Female with hypertension getting blood pressure checked by health care provider.

COVID-19 and hypertension: What’s the concern?

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Does having high blood pressure mean you have an increased risk for severe illness from COVID-19?

The Centers for Disease Control and Prevention (CDC) lists hypertension (high blood pressure) among a dozen underlying medical conditions.  These are conditions that might put someone at an increased risk for severe illness from COVID-19.

But because the information about the impact of underlying medical conditions is limited when it comes to COVID-19, individuals with high blood pressure are urged to take every precaution possible to limit potential exposure to the virus.

“Most importantly, individuals with hypertension should not stop taking their blood pressure medication. They should see their primary care physician or advanced practice provider if they have any concerns,” said Mark Meeker, DO, FACP, vice president of community medicine for OSF HealthCare.

What is high blood pressure?

High blood pressure is when the force of your blood pushing against the walls of your arteries is consistently too high. Arteries carry blood from your heart to other parts of your body. Having high blood pressure increases your risk for heart disease and stroke, two leading causes of death for Americans. It is a very common condition, affecting nearly half of the adults in the United States (over 100 million people).

Hypertension is defined as having a systolic blood pressure greater than or equal to 130 or a diastolic blood pressure greater than or equal to 80. Systolic is the upper number when you have your blood pressure taken and is the pressure when the heart contracts. Diastolic is the lower number, and is the pressure when the heart is relaxed between beats. Medication is prescribed when the blood pressure is higher than 140/90 or 130/80 when certain co-conditions are present.

What’s the link with COVID-19?

Senior male with hypertension getting blood pressure checked in physician's office.

Hypertension is referred to as the “silent killer” because most often there are no symptoms of high blood pressure. It can cause damage to your body and immune system, threatening your health, without you being aware. It’s important to have your blood pressure checked regularly by your primary care team.

Having high blood pressure makes your heart work harder. This extra work can weaken your heart over time to the point where it can’t pump as much oxygen-rich blood to your body. COVID-19 can further damage the heart, which is especially risky if your heart is already weakened by the effects of high blood pressure.

A weaker immune system is a key reason people with high blood pressure and other health problems are at higher risk for severe illness from COVID-19, according to the CDC. Long-term health conditions and aging weakens the immune system so it’s less able to fight off the virus.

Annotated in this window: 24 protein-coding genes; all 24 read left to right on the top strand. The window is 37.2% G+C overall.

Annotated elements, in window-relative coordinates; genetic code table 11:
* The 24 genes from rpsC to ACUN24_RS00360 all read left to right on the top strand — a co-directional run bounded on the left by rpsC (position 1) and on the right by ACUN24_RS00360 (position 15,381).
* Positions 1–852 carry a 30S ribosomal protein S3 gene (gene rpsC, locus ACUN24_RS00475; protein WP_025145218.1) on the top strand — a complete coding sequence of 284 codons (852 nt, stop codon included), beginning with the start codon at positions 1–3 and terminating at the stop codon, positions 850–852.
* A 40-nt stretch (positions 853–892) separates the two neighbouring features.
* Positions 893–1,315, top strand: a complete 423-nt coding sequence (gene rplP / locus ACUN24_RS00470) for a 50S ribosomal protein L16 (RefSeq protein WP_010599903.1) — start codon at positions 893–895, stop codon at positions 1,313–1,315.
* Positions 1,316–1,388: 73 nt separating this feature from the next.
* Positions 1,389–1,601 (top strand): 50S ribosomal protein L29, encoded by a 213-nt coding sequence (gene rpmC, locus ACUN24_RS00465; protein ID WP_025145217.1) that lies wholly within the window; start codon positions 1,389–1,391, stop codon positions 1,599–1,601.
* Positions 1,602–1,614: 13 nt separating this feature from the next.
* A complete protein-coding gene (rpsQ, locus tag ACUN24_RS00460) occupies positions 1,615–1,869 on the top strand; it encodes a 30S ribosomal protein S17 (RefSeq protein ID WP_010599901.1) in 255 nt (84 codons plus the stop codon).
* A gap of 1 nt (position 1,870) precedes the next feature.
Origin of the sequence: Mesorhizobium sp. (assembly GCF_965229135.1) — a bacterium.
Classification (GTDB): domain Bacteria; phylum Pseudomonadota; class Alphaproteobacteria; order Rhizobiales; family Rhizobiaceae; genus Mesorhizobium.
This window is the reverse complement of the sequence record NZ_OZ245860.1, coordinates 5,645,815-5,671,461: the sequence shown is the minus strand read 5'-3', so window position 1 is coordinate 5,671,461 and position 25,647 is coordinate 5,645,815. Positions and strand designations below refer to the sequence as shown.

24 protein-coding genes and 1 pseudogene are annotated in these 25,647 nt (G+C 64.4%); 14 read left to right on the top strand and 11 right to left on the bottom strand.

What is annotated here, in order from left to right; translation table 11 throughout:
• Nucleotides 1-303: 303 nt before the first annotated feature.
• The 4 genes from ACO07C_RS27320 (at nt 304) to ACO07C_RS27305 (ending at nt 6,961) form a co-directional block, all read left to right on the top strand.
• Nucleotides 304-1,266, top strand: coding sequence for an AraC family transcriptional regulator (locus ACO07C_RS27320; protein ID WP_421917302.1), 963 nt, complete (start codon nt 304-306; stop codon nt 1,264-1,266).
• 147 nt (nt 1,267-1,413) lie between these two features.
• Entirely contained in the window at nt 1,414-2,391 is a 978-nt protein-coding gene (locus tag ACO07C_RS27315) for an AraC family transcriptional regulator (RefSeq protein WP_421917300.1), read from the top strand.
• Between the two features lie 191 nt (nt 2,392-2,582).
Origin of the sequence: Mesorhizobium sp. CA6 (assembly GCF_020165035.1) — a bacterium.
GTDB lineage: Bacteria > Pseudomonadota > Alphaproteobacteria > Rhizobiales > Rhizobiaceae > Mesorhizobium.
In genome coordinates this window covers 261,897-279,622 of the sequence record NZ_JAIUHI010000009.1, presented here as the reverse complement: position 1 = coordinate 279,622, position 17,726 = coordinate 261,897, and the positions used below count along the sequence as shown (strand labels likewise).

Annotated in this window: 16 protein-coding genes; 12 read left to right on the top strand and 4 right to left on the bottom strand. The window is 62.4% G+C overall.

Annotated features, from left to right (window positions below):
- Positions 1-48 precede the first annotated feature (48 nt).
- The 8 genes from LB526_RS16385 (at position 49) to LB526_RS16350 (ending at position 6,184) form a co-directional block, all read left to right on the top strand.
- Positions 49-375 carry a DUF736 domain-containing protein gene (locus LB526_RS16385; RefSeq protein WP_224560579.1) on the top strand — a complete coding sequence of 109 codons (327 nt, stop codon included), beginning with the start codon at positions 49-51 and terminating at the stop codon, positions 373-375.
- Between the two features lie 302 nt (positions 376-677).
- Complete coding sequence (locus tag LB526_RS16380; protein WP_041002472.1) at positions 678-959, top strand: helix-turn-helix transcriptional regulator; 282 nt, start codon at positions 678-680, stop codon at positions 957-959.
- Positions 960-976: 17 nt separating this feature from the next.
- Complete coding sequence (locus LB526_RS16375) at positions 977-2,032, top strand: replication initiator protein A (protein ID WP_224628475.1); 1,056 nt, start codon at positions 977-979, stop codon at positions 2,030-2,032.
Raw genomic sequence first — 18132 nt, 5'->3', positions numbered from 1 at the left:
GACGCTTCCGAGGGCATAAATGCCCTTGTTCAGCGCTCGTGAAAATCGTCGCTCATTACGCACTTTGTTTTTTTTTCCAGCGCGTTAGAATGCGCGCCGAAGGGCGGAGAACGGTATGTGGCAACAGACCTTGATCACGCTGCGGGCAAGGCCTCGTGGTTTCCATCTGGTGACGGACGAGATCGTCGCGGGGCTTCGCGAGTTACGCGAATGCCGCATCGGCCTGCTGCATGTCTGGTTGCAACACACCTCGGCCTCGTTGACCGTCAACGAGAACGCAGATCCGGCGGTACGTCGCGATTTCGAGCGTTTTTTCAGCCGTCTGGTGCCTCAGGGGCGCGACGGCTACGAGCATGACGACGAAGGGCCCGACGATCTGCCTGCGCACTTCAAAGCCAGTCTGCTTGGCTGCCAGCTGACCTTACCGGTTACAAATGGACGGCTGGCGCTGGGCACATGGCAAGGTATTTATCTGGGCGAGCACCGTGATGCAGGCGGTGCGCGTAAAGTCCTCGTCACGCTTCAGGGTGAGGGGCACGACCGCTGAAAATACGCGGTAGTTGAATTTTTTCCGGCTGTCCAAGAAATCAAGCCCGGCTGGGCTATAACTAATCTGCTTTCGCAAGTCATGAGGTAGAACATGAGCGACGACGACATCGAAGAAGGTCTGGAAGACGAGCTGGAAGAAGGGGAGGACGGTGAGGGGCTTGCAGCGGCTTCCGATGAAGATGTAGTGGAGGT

Make changes that matter

Managing high blood pressure is a lifelong commitment. In addition to taking your medications and working with your primary care team, the American Heart Association recommends the following:

  • Eat a well-balanced diet that’s low in salt
  • Limit alcohol
  • Enjoy regular physical activity
  • Manage stress
  • Maintain a healthy weight
  • Quit smoking
  • Know your numbers

Seek routine and emergency care

“During this pandemic, it’s important to continue to receive care to manage any chronic conditions you have,” Dr. Meeker said. “Also, it’s very important to not delay life-saving treatment or emergency care if you’re experiencing symptoms of a heart attack or stroke. Rest assured, we are following state and federal public health guidelines to ensure we are doing everything we can to safely provide care in all of our facilities during times of increased community risk regarding COVID-19.”

Our increased safety precautions include:

  • Arranging waiting rooms to allow for physical distancing
  • Requiring face masks
  • Increasing the frequency of cleaning and disinfecting
  • Screening all patients, visitors and Mission Partners, and separating those who may be contagious from others

Summing it up

If you have high blood pressure, stay on your medications, have regular check-ins with your primary care team, eat a healthy diet and get daily exercise.

Further, take the necessary precautions to reduce your risk of contacting COVID-19. Wear a mask in public, maintain physical distancing, practice good hand hygiene by washing your hands for 20 seconds with soap and water (or use an alcohol-based hand sanitizer) and cover coughs and sneezes with a tissue or by using the crook of your elbow.

Last Updated: August 21, 2020

About Author: Lisa Coon

Lisa Coon is a Writing Coordinator for OSF HealthCare, where she has worked since August 2016.  A Peoria native, she is a graduate of Bradley University with a degree in journalism. Previously, she worked as a reporter and editor at several newspapers in Iowa and Illinois.

She lives in Groveland with her husband and son. In her free time she likes to cook, bake and read. She freely admits that reality TV is a weakness, and she lives by the quote, “The beach is good for the soul.”

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Categories: COVID-19, Heart Health